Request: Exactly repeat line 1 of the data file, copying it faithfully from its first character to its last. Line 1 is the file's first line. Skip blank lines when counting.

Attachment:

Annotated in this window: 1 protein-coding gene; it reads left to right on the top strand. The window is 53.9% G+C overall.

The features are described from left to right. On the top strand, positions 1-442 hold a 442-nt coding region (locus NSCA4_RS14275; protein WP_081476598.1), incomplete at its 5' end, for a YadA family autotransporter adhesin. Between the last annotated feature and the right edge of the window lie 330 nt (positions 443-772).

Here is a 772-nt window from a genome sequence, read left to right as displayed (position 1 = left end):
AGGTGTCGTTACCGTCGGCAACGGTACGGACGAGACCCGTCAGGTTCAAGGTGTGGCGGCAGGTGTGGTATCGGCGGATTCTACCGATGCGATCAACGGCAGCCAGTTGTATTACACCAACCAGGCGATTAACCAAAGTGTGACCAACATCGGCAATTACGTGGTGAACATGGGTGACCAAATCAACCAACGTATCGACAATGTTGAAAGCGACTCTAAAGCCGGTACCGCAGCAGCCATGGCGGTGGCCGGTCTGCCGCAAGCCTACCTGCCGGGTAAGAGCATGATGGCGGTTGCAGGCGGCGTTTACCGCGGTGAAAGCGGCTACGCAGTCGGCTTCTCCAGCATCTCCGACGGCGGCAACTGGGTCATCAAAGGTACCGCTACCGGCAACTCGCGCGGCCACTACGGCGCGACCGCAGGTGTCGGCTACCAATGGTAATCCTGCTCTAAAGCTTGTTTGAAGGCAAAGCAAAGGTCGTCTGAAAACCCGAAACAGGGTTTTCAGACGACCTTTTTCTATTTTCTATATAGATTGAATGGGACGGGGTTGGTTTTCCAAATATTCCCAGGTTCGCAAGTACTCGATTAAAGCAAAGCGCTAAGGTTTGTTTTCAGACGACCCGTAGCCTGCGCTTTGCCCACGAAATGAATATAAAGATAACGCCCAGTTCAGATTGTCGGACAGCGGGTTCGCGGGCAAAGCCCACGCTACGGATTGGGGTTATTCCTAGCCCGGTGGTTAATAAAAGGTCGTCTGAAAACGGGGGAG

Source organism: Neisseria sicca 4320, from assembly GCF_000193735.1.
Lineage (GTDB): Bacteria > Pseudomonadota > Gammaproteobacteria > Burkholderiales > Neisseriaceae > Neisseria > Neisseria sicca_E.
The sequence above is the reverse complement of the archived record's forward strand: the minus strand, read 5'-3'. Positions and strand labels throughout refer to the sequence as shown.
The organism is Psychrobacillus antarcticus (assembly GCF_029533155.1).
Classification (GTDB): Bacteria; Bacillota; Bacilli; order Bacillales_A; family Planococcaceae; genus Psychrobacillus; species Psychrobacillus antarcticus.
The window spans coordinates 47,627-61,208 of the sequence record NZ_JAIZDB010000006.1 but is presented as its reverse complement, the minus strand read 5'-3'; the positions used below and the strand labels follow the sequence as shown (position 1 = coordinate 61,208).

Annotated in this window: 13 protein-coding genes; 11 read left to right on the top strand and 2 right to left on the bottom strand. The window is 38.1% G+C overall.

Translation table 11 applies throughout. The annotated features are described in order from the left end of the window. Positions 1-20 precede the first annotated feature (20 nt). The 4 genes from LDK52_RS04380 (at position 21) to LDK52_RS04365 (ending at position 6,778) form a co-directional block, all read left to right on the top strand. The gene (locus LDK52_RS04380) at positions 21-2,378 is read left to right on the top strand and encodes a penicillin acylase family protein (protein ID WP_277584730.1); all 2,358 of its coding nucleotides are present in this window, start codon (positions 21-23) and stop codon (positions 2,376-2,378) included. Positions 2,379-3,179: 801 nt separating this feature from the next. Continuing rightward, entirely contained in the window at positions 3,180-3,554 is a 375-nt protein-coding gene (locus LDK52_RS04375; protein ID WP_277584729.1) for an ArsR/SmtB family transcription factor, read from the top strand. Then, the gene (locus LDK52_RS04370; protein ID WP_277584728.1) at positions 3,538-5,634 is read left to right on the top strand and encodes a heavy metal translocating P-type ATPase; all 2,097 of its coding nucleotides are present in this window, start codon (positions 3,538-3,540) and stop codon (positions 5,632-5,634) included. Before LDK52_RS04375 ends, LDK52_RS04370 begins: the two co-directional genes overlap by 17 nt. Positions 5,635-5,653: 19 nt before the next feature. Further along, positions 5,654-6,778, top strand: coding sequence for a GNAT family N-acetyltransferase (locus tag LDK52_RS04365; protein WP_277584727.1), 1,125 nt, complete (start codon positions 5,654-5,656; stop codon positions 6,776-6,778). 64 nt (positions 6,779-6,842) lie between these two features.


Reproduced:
Annotated in this window: 1 protein-coding gene; it reads left to right on the top strand. The window is 53.9% G+C overall.